Abstract: Large volumes of heterogeneous data are now routinely collected and archived from patients in a variety of clinical environments, to support real-time decision-making, monitoring of disease progression, and titration of therapy. This rapid expansion of available physiological data has resulted in a data-rich – but often knowledge-poor – environment. Yet the abundance of clinical data also presents an opportunity to systematically fuse and analyze the available data streams, through appropriately chosen mathematical models, and to provide clinicians with insights that may not be readily extracted from visual review of the available data streams. In this talk, I will highlight our work in model-based signal processing for improved neurocritical care to derive additional and clinically useful information from routinely available data streams. I will present our model-based approach to noninvasive, patient-specific and calibration free estimation of intracranial pressure and will elaborate on the challenges of (and some solutions to) collecting high-quality clinical data for validation.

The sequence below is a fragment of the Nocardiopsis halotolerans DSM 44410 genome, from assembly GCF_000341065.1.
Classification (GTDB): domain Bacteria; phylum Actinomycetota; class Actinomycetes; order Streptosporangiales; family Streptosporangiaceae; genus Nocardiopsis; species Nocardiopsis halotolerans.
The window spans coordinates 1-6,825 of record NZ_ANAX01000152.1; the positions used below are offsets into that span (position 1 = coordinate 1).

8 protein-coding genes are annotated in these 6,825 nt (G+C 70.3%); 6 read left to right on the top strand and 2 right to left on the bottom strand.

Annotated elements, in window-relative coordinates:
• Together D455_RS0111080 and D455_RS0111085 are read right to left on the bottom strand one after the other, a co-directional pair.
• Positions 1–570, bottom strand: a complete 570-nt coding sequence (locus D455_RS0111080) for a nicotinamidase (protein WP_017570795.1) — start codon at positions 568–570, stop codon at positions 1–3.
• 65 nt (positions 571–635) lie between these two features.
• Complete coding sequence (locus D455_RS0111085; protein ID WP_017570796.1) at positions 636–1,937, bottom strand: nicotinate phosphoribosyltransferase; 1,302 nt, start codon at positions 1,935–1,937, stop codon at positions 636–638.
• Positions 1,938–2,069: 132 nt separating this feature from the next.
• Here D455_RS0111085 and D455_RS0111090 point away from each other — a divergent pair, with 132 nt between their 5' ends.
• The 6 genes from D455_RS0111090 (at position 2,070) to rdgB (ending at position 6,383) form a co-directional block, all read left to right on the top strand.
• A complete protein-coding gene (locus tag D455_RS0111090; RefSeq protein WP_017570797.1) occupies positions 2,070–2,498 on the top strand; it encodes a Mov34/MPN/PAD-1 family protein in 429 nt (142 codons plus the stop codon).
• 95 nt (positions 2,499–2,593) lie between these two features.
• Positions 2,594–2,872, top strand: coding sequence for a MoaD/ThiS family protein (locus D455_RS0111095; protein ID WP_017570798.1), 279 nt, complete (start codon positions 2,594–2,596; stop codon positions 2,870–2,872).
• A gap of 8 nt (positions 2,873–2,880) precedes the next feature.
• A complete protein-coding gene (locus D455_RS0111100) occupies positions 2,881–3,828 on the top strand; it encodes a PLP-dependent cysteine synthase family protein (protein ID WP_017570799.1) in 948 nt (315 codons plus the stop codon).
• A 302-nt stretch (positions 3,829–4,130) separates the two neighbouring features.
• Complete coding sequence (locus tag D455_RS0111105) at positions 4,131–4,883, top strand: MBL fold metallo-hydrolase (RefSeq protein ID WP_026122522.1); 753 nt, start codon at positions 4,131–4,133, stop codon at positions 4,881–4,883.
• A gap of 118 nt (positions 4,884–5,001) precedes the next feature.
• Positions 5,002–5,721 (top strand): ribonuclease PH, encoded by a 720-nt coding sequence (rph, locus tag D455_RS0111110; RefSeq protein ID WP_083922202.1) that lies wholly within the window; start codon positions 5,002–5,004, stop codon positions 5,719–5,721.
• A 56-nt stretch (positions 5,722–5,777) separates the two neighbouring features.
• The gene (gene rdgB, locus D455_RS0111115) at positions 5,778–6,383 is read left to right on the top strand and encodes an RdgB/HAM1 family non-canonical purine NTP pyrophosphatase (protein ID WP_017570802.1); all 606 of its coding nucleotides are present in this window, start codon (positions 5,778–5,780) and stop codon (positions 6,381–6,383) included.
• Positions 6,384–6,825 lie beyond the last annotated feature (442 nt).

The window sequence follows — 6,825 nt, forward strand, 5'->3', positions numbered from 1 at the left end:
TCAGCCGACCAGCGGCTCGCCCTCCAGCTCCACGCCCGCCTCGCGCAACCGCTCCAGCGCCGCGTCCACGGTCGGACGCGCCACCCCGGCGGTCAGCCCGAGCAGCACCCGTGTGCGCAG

Speaker: Prof Thomas Heldt
Massachusetts Institute of Technology, United States